Updated by Bobby
Recently updated on March 30th, 2021
Added compare buttons to table, updated Yousician's logo and made minor changes to copy and article formatting.
Best Beginner Online Guitar Lessons (our top Pick)
For years Guitar Tricks has been a standard-bearer, not only in guitar lessons broadly, but in beginner guitar education specifically. Their program's strong organization and continual expansion makes them an easy first recommendation for players just getting started and for more advanced skill levels as well. Use the orange button below to try the program free.
Beginner guitar players need structure and organization if they're going to take lessons.
The best beginner guitar lessons should be tightly organized, easy to follow, and designed with a proper topical approach.
We've taken all that into consideration (and much more) in this roundup, putting together a list of the top beginner options based on the following factors:
What to Consider
Finding Guitar Lessons that Work for You
We believe these factors matter most when a beginner picks up the guitar. If you aren't going to be totally self-taught, you need guitar lessons that can come along side and help you teach yourself, not just feed you information.
There are a lot of guitar lesson programs out there that we've tested.
Some of them we like a lot while others we really don't.
If you want to browse only what we like most (regardless of skill level), checkout our top online guitar recommendations here.
Otherwise, the following table has our beginner picks:
Best Beginner Online Guitar Lessons Comparison Table
Or try our guitar lesson quiz
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1. Guitar Tricks Beginner Courses
As mentioned in the above paragraph, Guitar Tricks is the most popular guitar lesson resource in existence. It also happens to be our top recommendation for beginners, kids, and those that just need a refresher of the fundamental topics.
While they have over 11,000 total lessons, their main body of content is organized into something called the Core Learning System.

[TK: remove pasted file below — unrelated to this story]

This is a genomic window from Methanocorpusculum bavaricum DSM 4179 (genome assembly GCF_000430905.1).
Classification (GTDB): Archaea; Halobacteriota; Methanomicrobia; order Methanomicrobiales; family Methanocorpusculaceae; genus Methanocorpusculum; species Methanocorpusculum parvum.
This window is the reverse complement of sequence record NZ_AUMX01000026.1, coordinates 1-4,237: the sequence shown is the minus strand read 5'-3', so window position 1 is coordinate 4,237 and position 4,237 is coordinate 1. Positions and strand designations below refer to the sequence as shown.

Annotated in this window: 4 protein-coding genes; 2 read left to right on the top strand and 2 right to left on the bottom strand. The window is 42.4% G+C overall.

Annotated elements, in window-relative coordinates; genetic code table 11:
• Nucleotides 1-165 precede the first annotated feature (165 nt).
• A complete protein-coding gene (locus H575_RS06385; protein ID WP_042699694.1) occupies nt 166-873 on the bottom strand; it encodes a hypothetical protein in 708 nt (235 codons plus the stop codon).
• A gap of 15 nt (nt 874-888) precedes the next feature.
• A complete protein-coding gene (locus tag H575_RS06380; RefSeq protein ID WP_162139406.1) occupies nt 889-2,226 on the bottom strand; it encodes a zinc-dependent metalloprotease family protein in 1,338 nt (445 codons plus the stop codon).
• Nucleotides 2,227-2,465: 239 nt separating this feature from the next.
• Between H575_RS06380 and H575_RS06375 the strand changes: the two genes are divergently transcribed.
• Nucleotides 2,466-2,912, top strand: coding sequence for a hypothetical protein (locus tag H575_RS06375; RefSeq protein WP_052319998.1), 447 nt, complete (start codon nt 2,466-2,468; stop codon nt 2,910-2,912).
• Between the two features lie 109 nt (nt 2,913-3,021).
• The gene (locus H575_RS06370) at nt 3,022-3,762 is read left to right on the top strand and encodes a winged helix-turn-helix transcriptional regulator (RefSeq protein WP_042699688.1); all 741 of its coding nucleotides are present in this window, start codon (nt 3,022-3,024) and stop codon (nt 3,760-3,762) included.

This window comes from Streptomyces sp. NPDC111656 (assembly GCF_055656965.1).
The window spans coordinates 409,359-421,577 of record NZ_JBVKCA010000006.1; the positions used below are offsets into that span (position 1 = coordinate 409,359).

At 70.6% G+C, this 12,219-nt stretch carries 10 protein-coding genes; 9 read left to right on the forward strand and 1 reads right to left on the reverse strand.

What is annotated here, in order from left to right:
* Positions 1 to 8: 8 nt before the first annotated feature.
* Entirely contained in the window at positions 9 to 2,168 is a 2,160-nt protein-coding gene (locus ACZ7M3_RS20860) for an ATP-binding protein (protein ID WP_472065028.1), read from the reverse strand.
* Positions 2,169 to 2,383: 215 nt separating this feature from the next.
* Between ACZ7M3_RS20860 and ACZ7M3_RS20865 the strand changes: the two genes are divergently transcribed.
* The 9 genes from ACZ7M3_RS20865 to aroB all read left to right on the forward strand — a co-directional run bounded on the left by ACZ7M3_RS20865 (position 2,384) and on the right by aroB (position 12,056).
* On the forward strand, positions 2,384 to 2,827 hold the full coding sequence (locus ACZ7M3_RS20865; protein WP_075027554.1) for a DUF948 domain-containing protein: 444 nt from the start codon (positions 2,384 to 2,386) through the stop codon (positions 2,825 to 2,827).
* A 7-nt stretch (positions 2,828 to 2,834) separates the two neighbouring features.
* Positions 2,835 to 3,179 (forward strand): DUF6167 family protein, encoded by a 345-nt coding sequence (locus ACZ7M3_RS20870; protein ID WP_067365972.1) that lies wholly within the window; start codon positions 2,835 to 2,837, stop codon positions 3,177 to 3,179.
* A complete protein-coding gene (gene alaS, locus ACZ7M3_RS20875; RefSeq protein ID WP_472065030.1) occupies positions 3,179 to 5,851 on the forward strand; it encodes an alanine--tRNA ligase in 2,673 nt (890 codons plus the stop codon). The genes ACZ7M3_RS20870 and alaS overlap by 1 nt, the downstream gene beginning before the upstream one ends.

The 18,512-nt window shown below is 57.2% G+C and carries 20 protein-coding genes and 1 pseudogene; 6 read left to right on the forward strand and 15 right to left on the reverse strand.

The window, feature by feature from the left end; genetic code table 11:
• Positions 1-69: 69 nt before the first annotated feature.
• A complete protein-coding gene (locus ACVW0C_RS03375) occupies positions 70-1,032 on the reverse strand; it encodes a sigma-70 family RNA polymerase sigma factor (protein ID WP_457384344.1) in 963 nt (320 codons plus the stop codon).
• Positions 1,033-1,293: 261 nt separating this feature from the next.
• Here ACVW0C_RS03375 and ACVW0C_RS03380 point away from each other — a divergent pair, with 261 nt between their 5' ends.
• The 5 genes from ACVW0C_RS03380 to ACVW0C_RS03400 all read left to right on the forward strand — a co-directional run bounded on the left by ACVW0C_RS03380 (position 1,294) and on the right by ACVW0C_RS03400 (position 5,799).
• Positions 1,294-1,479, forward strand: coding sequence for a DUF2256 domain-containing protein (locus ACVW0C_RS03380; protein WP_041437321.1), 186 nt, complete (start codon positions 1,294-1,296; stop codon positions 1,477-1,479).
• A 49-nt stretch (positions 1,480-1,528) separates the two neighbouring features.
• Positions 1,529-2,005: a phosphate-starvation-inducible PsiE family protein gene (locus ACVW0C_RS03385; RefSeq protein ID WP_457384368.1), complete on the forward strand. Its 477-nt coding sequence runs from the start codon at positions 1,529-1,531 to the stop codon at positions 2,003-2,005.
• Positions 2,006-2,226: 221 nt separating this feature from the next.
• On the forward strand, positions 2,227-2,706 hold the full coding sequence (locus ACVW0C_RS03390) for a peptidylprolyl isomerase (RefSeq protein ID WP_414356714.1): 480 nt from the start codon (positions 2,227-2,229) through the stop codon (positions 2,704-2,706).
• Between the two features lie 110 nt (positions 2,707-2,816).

This system gives you two "Fundamentals" courses which you can then follow up with one of three different style lanes, all of which are like prerequisites to more specific areas of study (although you can skip ahead if you want).
Read the Full Review: Guitar Tricks
Within each course you're able to narrow down into specific chapters containing several lessons, all of which house multiple videos.
The breakdown is extremely easy to follow and keep track of.
This is the heart of Guitar Tricks' strength - its organization and topical thoughtfulness.
For beginners, this makes it really easy to track where you are and where you're going, without having to worry about what topic you need to be covering. The Fundamentals courses in Guitar Tricks essentially take care of that for you.
Here's a video Bobby did that goes through some of Guitar Tricks' content in greater detail:
And another screenshot from one of the more advanced artists studies series on David Evans (the Edge) of U2:
For those interested, here's a little more info about how we rated the Guitar Tricks program and how to interpret the numbers.
Rating the Guitar Tricks Content
We give a content quality rating to each guitar lesson program we review, which is weighted as 15 percent of the final score.
This is essentially a general measure of quality for the content provided.
This gives us a broad overview of value, both in terms of volume (content available) and in terms of the quality of the available content.
For example, Guitargate gets a lower score here because it has a lower volume of content then Active Melody. At the same time, it has less content than Fender Play, but meets a higher quality standard.
Rating the Education Quality
With this rating we're getting a little more specific about each program, narrowing in on their ability to educate.
How good are the instructors?
How effective is the presentation?
Is it easy to retain and absorb information?
This rating is weighted at 20 percent of the final grade, so it's a more significant factor than the overall content grade.
Guitar Tricks gets high marks for instructor personalities, ease of use, and thorough coverage of topics.
Structure and Organization Rating